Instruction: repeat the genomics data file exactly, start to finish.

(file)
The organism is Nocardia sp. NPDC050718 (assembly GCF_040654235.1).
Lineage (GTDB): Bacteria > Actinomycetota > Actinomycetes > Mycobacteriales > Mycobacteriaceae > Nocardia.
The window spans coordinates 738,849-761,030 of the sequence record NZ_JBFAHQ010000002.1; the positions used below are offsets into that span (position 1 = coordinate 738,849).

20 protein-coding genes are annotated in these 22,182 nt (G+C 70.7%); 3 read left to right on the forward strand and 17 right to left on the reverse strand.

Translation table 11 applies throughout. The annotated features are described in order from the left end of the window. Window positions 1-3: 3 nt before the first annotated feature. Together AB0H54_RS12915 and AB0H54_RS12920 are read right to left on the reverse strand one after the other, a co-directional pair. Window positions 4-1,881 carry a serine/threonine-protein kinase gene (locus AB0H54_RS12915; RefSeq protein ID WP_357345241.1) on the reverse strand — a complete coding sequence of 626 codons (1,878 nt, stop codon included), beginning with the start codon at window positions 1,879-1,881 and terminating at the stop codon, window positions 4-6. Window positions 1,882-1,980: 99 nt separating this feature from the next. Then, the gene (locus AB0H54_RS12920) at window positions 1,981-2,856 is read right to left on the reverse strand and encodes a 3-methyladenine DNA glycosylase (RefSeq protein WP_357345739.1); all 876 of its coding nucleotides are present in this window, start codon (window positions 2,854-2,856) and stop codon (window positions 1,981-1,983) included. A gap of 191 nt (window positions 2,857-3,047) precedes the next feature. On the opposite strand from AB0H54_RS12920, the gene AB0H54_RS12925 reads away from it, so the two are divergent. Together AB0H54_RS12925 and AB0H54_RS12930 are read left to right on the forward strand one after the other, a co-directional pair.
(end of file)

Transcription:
The organism is Nocardia sp. NPDC050718 (assembly GCF_040654235.1).
Lineage (GTDB): Bacteria > Actinomycetota > Actinomycetes > Mycobacteriales > Mycobacteriaceae > Nocardia.
The window spans coordinates 738,849-761,030 of the sequence record NZ_JBFAHQ010000002.1; the positions used below are offsets into that span (position 1 = coordinate 738,849).

20 protein-coding genes are annotated in these 22,182 nt (G+C 70.7%); 3 read left to right on the forward strand and 17 right to left on the reverse strand.

Translation table 11 applies throughout. The annotated features are described in order from the left end of the window. Window positions 1-3: 3 nt before the first annotated feature. Together AB0H54_RS12915 and AB0H54_RS12920 are read right to left on the reverse strand one after the other, a co-directional pair. Window positions 4-1,881 carry a serine/threonine-protein kinase gene (locus AB0H54_RS12915; RefSeq protein ID WP_357345241.1) on the reverse strand — a complete coding sequence of 626 codons (1,878 nt, stop codon included), beginning with the start codon at window positions 1,879-1,881 and terminating at the stop codon, window positions 4-6. Window positions 1,882-1,980: 99 nt separating this feature from the next. Then, the gene (locus AB0H54_RS12920) at window positions 1,981-2,856 is read right to left on the reverse strand and encodes a 3-methyladenine DNA glycosylase (RefSeq protein WP_357345739.1); all 876 of its coding nucleotides are present in this window, start codon (window positions 2,854-2,856) and stop codon (window positions 1,981-1,983) included. A gap of 191 nt (window positions 2,857-3,047) precedes the next feature. On the opposite strand from AB0H54_RS12920, the gene AB0H54_RS12925 reads away from it, so the two are divergent. Together AB0H54_RS12925 and AB0H54_RS12930 are read left to right on the forward strand one after the other, a co-directional pair.